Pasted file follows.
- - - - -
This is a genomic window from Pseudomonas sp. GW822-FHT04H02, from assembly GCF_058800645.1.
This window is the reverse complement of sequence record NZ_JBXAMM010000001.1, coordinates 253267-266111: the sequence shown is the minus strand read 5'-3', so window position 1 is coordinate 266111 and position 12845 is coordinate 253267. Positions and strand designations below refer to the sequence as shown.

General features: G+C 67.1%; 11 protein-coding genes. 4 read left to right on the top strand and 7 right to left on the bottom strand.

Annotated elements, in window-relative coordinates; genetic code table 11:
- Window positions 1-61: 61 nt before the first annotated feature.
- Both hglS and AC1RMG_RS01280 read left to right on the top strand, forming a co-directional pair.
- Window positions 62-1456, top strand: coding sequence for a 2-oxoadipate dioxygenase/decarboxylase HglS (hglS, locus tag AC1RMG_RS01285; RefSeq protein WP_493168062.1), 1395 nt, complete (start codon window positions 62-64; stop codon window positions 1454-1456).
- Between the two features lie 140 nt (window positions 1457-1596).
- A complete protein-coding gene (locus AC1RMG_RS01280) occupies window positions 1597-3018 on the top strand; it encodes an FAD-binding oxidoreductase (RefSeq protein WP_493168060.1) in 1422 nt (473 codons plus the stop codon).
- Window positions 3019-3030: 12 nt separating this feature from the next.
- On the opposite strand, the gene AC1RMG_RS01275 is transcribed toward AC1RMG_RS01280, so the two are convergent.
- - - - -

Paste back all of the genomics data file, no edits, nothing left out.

This is a genomic window from Pseudomonas sp. GW822-FHT04H02, from assembly GCF_058800645.1.
This window is the reverse complement of sequence record NZ_JBXAMM010000001.1, coordinates 253267-266111: the sequence shown is the minus strand read 5'-3', so window position 1 is coordinate 266111 and position 12845 is coordinate 253267. Positions and strand designations below refer to the sequence as shown.

General features: G+C 67.1%; 11 protein-coding genes. 4 read left to right on the top strand and 7 right to left on the bottom strand.

Annotated elements, in window-relative coordinates; genetic code table 11:
- Window positions 1-61: 61 nt before the first annotated feature.
- Both hglS and AC1RMG_RS01280 read left to right on the top strand, forming a co-directional pair.
- Window positions 62-1456, top strand: coding sequence for a 2-oxoadipate dioxygenase/decarboxylase HglS (hglS, locus tag AC1RMG_RS01285; RefSeq protein WP_493168062.1), 1395 nt, complete (start codon window positions 62-64; stop codon window positions 1454-1456).
- Between the two features lie 140 nt (window positions 1457-1596).
- A complete protein-coding gene (locus AC1RMG_RS01280) occupies window positions 1597-3018 on the top strand; it encodes an FAD-binding oxidoreductase (RefSeq protein WP_493168060.1) in 1422 nt (473 codons plus the stop codon).
- Window positions 3019-3030: 12 nt separating this feature from the next.
- On the opposite strand, the gene AC1RMG_RS01275 is transcribed toward AC1RMG_RS01280, so the two are convergent.